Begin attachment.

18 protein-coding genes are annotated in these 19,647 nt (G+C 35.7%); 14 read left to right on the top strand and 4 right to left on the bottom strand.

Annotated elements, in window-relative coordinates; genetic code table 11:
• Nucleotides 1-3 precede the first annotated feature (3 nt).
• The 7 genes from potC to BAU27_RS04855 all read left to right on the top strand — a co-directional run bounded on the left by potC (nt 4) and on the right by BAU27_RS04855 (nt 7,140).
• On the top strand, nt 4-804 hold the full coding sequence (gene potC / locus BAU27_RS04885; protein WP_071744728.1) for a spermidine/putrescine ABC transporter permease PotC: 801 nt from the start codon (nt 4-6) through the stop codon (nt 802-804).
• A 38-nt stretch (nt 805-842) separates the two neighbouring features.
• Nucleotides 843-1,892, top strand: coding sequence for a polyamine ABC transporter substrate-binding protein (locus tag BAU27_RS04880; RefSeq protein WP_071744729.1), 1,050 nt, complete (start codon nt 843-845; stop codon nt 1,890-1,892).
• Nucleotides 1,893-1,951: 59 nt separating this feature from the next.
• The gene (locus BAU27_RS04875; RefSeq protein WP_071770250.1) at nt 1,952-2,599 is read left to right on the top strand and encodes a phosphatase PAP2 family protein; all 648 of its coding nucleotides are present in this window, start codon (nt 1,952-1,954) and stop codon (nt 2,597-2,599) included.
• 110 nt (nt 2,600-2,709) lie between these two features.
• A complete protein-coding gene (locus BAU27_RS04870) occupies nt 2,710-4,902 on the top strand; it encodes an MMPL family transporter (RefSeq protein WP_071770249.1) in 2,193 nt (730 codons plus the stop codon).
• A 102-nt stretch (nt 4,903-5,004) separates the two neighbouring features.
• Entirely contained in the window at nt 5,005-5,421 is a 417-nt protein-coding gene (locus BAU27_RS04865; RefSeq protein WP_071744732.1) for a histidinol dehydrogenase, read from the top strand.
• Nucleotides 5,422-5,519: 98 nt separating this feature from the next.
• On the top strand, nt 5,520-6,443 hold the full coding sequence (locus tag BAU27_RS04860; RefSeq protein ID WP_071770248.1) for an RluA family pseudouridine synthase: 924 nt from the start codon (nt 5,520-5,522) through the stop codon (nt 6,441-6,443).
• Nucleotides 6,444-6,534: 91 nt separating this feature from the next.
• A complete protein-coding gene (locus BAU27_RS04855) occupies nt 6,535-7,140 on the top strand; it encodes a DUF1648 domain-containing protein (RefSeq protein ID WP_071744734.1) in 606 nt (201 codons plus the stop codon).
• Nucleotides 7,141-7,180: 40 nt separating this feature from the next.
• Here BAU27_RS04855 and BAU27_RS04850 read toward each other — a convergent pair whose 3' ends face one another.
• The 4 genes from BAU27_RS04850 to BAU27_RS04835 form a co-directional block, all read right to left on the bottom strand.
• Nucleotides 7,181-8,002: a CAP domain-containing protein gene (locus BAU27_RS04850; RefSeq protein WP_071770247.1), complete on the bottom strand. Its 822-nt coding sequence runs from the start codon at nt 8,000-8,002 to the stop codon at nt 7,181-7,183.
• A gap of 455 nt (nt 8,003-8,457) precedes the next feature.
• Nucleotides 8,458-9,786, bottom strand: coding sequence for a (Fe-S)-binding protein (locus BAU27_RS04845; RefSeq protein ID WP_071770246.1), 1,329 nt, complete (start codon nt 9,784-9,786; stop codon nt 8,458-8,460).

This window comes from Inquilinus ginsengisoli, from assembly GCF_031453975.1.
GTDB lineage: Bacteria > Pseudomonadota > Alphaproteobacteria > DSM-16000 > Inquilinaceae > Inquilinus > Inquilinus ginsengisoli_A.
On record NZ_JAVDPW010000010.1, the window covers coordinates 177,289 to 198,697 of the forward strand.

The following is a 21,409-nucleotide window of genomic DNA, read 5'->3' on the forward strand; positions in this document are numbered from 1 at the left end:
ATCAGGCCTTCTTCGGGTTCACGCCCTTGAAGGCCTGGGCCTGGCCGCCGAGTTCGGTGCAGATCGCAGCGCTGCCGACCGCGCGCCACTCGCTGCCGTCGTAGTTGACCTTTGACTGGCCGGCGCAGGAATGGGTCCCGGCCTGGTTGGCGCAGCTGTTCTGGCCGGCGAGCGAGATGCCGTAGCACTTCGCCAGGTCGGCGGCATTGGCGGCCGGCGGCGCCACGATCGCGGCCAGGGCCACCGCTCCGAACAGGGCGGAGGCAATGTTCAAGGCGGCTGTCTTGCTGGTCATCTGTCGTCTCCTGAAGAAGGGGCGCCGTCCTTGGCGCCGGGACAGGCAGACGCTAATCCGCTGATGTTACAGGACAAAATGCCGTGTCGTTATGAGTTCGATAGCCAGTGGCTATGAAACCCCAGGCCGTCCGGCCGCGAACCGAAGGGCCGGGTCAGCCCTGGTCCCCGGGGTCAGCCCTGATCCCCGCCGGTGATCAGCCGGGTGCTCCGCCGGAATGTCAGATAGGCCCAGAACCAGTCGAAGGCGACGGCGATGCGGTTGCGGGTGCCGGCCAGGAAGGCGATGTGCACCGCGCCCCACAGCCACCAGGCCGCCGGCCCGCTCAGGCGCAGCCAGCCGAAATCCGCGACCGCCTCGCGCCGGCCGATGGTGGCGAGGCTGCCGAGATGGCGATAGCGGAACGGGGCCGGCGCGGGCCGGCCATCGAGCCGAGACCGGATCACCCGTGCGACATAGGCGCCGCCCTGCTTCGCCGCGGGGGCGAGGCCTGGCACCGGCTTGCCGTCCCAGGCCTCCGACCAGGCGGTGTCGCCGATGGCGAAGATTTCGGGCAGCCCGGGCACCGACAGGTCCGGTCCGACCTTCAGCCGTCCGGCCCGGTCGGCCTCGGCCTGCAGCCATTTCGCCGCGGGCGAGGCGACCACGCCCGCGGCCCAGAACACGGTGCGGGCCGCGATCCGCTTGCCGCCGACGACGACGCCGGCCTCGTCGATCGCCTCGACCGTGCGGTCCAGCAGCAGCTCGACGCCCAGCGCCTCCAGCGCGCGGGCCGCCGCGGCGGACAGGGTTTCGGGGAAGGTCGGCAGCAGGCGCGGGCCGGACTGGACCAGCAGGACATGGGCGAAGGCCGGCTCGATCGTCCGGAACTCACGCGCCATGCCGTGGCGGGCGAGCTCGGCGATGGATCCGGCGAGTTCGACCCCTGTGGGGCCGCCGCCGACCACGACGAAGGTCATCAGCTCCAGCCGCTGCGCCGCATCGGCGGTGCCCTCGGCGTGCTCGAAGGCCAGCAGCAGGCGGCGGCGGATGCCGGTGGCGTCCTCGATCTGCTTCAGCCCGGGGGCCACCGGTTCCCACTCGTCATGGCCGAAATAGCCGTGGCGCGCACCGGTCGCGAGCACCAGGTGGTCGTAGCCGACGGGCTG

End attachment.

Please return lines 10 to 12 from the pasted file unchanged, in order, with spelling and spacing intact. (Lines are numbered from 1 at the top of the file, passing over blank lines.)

• 110 nt (nt 2,600-2,709) lie between these two features.
• A complete protein-coding gene (locus BAU27_RS04870) occupies nt 2,710-4,902 on the top strand; it encodes an MMPL family transporter (RefSeq protein WP_071770249.1) in 2,193 nt (730 codons plus the stop codon).
• A 102-nt stretch (nt 4,903-5,004) separates the two neighbouring features.